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Monday, March 3, 2014

Struggling With Meetings

It is normal for many of us to struggle with going to 12 Step meetings.  There are a number of reasons:

1) I don't like talking about my problem.
2) I like talking about my problems too much.
3) I'm not all that interested in change right now.
4) I hear a lot of crazy stuff from other people trying to talk about God but describing something very different from the 'Higher Power' of the Big Book.
5) I see a lot of people in meetings who really don't have an addiction problem, but rather severe emotional retardation which mimics addiction but really isn't.

Of course, the problem is with the 'I' in each of these cases.

So, how do we deal with our resistance?  First, I would say that it is time to get honest: are you really an addict?  This is the million-dollar question.

Addiction is now one of the most trendy and over-diagnosed problems in America.  Everyone loves to be addicted, because it sounds so much better than just being weak-willed and immature.  Yet, most addiction acting-out is precisely that.  So, the professionals look at the behavior and say, 'Well, look at what you are doing... you must be an addict!'

Then comes the prescriptions and trips to rehab.  All of which are billable.

Then, there are do-gooder judges and legislators who send flocks of wobbly drivers to AA meetings even though they are just substance-abusers rather than real addicts.  Some of those people stick around for a myriad of reasons, none of which have to do with genuine addiction.

So, it is no wonder why so many AA meetings are something of a disaster these days.  The trick is whether we can see ourselves as clearly as others.  Until you can, you might just have to stick it out.  We have to understand that we must put up until we change, rather than demanding others change as well.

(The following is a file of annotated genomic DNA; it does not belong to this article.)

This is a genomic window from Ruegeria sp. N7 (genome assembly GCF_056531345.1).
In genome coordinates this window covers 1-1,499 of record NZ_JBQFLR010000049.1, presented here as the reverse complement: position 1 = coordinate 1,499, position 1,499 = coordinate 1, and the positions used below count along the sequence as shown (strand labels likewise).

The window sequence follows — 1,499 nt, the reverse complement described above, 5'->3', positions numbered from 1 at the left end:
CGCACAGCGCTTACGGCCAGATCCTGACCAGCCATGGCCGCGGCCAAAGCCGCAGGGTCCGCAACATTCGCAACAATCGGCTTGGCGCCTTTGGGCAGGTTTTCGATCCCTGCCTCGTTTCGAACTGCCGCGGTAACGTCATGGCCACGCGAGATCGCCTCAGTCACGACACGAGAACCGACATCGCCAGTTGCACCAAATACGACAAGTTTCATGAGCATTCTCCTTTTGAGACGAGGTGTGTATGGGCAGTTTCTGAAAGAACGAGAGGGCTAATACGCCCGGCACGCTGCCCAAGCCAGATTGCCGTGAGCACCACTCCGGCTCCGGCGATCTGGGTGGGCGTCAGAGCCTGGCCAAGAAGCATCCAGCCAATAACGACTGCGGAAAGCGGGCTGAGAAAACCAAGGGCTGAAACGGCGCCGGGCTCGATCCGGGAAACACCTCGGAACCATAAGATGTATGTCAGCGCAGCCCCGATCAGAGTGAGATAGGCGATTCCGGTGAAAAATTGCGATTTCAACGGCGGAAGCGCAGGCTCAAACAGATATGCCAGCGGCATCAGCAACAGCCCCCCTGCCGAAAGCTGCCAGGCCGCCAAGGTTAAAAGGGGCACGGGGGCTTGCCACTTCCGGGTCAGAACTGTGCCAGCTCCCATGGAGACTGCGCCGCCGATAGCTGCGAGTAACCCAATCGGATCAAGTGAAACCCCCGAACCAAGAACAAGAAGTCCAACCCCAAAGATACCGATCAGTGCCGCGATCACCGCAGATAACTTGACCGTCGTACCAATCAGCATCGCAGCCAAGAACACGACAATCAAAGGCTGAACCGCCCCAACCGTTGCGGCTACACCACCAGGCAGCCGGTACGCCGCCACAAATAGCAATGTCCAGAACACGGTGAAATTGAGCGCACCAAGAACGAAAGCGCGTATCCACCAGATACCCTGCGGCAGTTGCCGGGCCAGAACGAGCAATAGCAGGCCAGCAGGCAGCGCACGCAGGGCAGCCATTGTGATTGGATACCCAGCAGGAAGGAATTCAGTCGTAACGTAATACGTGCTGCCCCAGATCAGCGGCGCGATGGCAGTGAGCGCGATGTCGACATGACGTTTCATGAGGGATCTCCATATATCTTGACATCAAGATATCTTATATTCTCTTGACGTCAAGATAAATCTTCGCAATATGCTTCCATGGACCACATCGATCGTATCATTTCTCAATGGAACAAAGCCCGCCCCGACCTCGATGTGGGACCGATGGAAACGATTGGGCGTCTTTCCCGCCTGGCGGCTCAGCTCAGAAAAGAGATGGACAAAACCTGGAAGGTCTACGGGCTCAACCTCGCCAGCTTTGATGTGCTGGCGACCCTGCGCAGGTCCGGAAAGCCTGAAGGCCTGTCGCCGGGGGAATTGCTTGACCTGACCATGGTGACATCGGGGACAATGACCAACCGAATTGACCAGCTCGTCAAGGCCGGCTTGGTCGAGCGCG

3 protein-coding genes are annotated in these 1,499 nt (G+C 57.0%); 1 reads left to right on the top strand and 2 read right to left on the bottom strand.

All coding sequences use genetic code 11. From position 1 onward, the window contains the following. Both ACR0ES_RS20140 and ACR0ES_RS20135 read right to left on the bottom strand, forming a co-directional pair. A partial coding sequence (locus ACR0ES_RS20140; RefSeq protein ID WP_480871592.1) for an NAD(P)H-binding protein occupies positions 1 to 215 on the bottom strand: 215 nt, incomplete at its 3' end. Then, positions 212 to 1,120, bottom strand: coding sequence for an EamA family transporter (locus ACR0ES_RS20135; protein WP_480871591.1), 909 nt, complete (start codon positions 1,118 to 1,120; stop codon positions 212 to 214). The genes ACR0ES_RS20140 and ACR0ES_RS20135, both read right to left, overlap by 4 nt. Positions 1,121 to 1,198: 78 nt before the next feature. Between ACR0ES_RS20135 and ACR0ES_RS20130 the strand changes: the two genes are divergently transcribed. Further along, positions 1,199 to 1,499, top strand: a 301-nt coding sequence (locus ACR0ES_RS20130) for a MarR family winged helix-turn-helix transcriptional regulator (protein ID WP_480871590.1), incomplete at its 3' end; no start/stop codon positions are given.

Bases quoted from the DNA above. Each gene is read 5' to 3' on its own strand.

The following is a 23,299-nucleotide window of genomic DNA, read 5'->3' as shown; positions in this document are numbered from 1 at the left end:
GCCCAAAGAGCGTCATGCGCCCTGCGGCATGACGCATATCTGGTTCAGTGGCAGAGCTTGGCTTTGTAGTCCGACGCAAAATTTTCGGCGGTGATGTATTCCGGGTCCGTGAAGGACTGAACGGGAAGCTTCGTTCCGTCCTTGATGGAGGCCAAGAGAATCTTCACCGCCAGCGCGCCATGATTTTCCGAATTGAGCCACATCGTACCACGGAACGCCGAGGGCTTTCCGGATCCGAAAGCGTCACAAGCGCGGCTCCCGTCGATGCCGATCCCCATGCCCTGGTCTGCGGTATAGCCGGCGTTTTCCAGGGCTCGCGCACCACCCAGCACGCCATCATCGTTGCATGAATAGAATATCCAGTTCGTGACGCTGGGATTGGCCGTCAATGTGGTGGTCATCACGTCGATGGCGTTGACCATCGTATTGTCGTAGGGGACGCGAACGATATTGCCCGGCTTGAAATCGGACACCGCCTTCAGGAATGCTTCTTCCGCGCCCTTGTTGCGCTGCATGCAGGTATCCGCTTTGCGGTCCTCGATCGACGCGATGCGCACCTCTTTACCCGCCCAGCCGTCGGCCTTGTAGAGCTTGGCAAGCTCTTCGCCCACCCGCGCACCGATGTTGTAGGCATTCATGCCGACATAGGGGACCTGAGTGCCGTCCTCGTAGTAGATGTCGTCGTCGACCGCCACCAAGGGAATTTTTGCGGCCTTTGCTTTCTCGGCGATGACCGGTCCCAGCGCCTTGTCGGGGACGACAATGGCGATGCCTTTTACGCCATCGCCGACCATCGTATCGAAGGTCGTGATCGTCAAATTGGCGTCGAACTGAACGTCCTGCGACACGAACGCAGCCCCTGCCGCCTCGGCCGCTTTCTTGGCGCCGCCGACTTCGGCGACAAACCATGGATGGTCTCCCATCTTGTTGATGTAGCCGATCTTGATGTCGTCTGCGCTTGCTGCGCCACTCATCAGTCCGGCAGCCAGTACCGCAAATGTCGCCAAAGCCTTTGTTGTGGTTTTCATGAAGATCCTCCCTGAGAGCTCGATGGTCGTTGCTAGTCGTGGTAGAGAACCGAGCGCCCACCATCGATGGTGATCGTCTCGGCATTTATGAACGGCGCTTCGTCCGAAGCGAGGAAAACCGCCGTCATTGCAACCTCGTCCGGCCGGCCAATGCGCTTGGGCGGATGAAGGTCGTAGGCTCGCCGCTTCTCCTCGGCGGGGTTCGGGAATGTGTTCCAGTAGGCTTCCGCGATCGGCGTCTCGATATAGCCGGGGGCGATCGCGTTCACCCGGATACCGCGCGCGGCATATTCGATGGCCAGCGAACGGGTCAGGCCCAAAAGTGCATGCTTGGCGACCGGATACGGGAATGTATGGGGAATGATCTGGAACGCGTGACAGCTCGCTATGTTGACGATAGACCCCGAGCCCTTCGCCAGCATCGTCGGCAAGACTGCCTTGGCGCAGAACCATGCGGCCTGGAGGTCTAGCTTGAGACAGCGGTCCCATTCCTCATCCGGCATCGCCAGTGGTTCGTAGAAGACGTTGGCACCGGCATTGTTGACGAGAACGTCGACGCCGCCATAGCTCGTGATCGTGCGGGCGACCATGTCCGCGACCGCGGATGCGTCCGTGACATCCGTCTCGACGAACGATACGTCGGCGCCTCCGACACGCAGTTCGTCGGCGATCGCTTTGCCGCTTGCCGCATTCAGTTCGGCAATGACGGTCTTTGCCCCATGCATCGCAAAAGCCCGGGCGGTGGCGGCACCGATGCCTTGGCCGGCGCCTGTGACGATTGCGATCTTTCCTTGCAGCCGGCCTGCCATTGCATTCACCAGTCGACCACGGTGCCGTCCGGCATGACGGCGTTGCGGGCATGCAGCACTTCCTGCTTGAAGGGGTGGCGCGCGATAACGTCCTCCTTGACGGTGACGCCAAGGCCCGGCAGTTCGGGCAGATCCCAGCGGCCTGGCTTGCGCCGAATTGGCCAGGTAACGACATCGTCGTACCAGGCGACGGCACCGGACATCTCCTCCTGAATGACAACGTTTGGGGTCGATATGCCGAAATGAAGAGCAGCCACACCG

Second, if you can find another way to get sober, then by all means go do that.  There are plenty of new therapy programs, such as Cognative Behavioral Therapy, that word quite well on modern malaise and flat-out dysfunction.  Drop the meetings and work the extra hours to afford some sessions.  You may find that to be your solution.

Some people don't handle meetings well because they really don't have an addiction problem and so everything there is gibberish.  If you don't identify, then it makes no sense to stay.  No, I do not believe you can force anyone to admit they have a problem, no matter how many meetings they attend.  And, very often, 'fake-it-until-you-make-it leaves you as a well-practiced faker who never makes it at all.

Go ahead and do something else.  Stop banging your head against a wall.

When you are ready, and all of a sudden all the stuff you heard in meetings makes sense, then go back.  AA began with members fishing end-stage alcoholics out of hospital beds and jail cells.  That's the kind of alcoholic that is willing to do anything to get sober.  If you ain't there, sitting in a meeting being bored is not going to help you. 

Third, try to remember that half the people in the room are probably annoyed with you as well.  Extend a little bit of patience to those you are annoying...

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